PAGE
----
Opinion

Alzheimer’s funding just first step to aid aging population

A 77-year-old man running uphill in a road race at Daggett Pass, Nevada. (Photo: Karin Hildebrand Lau)

By including $3 million in annual funding for Alzheimer’s research in the budget, Gov. Gavin Newsom showed he is willing to take action on issues important to California’s fast-growing aging population. Still, the move is only the beginning of what must be a much larger effort to keep pace with our older population’s future needs.

California’s older adult population is expected to nearly double, growing 90 percent, or by four million people, by 2030. While 14 percent of the state’s population today is over 65, the California Department of Finance projects the proportion to grow to 25 percent by 2050, putting immense strain on personal, private and public resources.

According to the Kaiser Family Foundation, 70 percent of baby boomers can expect to need some form of long-term care in their lifetime.

This rapid growth underscores the need to plan for the proper, dignified care and services that an older population will require. As Gov. Newsom declared on the campaign trail, it’s time for a Master Plan on Aging to guide California responsibly into the future.

The aging crisis touches every facet of life,from housing,nutrition and health to long-term care services. Few people are financially prepared for long-term care, and many middle-income Americans end up draining their financial resources and turning to Medicaid for assistance.Many older Californians exhaust their own retirement savings paying for care, eventually “spending down” and qualifying for Medi-Cal. We need solutions that kick in before people are forced to spend themselves into poverty.

One in five Californians over the age of 65 already lives in poverty, a higher proportion than in any other state. Our high cost of living is a big factor, compounded by a shortage of housing that often makes decent living conditions entirely unaffordable not only for older adults but also for their families, friends, neighbors and communities. Seniors who have fixed incomes need specific solutions for their housing needs.

Housing represents the largest portion of older adults’ expenses and hits middle- and low-income adults hardest. More than three out of four low-income older Californian tenants spend more than a third of their income on rent, according to the UCLA Center for Health Policy Research.

As stark as the housing crunch appears, a more pressing issue threatening California’s ability to serve its citizens involves a lack of access to long-term services and support (LTSS). Older adults and people with disabilities who have functional limitations or chronic illnesses need long-term assistance with basic tasks, such as bathing, dressing, fixing meals, taking medications, completing errands and going grocery shopping.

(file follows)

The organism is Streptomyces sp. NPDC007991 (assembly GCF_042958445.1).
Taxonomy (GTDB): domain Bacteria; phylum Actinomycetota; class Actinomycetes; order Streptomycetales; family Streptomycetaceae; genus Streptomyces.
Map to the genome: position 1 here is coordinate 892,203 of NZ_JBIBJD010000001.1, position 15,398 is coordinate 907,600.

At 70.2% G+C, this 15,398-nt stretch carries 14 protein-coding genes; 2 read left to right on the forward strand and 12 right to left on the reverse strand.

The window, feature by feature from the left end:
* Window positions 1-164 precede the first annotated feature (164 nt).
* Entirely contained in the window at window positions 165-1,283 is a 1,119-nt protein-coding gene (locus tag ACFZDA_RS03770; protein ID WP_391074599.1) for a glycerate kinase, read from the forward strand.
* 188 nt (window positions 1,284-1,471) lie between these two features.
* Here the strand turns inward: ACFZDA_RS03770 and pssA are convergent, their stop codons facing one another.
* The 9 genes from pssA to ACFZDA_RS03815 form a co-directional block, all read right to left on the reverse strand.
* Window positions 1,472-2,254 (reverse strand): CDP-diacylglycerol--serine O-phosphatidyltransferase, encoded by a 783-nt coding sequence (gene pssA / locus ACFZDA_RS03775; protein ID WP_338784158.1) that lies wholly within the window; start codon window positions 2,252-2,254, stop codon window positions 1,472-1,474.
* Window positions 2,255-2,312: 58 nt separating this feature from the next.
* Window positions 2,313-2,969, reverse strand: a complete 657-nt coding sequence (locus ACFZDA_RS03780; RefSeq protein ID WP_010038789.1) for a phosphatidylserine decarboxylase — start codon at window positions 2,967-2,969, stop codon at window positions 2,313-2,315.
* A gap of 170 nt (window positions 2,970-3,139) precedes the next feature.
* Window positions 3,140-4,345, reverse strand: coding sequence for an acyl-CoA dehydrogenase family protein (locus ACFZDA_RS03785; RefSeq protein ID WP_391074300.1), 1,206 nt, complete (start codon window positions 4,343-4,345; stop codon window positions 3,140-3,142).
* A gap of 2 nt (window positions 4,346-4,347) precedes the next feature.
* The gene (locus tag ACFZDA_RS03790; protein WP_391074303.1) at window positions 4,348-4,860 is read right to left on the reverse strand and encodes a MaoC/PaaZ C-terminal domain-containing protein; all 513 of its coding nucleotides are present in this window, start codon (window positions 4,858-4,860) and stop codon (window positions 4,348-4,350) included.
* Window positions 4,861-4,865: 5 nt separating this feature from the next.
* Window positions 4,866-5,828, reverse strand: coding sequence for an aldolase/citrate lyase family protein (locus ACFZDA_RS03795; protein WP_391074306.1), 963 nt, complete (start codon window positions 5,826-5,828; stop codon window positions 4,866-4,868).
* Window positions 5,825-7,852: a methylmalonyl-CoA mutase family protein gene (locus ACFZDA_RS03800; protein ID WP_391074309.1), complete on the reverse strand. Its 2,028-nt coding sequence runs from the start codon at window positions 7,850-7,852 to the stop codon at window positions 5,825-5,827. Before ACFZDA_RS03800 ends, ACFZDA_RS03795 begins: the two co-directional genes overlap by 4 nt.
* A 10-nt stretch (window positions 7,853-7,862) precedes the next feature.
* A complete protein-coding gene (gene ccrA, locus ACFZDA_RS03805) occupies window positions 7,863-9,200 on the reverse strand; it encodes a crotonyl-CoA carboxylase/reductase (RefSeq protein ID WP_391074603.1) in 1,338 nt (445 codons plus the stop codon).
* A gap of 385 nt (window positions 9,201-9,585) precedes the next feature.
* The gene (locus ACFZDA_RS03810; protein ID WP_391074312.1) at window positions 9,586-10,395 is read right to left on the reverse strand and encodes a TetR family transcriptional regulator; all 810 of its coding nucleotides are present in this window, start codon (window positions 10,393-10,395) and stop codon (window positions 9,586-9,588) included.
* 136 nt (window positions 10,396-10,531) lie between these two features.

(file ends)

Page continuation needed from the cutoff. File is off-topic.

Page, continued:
According to the Kaiser Family Foundation, 70 percent of baby boomers can expect to need some form of long-term care in their lifetime, and by 2035, the number of older households in the nation with a disability will increase by 76 percent to 3.2 million.

Preparing a workforce to serve the onslaught of older adults is critical. Nationally, 2.5 million LTSS workers will be needed by 2030 to keep up with the growth of America’s aging population, not to mention the 36,000 geriatric physicians that will be needed, over four times as many as the 7,750 such physicians currently projected.

As the state with the largest proportion of older citizens, California must ensure that we have enough care professionals – nursing and home-care givers as well as physicians – to support the explosion in our aging population.

California is already ill-equipped to handle the increased demand for assistance and care created by the rising longevity of our population. Tackling the broad issue one problem at a time is not a road map to success. A thoughtful,comprehensive Master Plan for Aging is both smart policy and morally responsible.

Editor’s Note: Jeannee Parker Martin is the president and chief executive officer of LeadingAge California, which advocates for quality, nonprofit senior living and care.


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